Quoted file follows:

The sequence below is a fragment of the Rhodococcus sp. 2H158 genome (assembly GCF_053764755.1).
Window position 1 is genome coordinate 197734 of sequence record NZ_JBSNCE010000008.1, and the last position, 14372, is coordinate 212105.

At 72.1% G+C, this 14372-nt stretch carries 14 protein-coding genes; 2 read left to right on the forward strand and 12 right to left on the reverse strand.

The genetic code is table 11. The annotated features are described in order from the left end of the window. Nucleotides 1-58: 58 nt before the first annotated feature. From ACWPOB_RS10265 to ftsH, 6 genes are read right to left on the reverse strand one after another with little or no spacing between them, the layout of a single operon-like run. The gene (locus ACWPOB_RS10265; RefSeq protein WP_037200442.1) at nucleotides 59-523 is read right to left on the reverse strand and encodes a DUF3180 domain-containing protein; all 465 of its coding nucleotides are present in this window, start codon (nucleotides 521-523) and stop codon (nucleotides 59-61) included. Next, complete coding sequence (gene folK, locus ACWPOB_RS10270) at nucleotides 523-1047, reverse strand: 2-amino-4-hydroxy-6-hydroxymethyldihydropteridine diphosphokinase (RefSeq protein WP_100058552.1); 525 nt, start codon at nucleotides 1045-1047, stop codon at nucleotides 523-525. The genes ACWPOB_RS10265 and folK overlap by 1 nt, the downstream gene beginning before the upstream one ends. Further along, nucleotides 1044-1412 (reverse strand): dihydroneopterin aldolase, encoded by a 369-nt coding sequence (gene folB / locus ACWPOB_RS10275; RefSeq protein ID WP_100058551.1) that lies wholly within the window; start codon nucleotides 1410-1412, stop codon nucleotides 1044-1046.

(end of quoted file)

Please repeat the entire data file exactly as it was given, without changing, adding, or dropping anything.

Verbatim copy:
The sequence below is a fragment of the Rhodococcus sp. 2H158 genome (assembly GCF_053764755.1).
Window position 1 is genome coordinate 197734 of sequence record NZ_JBSNCE010000008.1, and the last position, 14372, is coordinate 212105.

At 72.1% G+C, this 14372-nt stretch carries 14 protein-coding genes; 2 read left to right on the forward strand and 12 right to left on the reverse strand.

The genetic code is table 11. The annotated features are described in order from the left end of the window. Nucleotides 1-58: 58 nt before the first annotated feature. From ACWPOB_RS10265 to ftsH, 6 genes are read right to left on the reverse strand one after another with little or no spacing between them, the layout of a single operon-like run. The gene (locus ACWPOB_RS10265; RefSeq protein WP_037200442.1) at nucleotides 59-523 is read right to left on the reverse strand and encodes a DUF3180 domain-containing protein; all 465 of its coding nucleotides are present in this window, start codon (nucleotides 521-523) and stop codon (nucleotides 59-61) included. Next, complete coding sequence (gene folK, locus ACWPOB_RS10270) at nucleotides 523-1047, reverse strand: 2-amino-4-hydroxy-6-hydroxymethyldihydropteridine diphosphokinase (RefSeq protein WP_100058552.1); 525 nt, start codon at nucleotides 1045-1047, stop codon at nucleotides 523-525. The genes ACWPOB_RS10265 and folK overlap by 1 nt, the downstream gene beginning before the upstream one ends. Further along, nucleotides 1044-1412 (reverse strand): dihydroneopterin aldolase, encoded by a 369-nt coding sequence (gene folB / locus ACWPOB_RS10275; RefSeq protein ID WP_100058551.1) that lies wholly within the window; start codon nucleotides 1410-1412, stop codon nucleotides 1044-1046.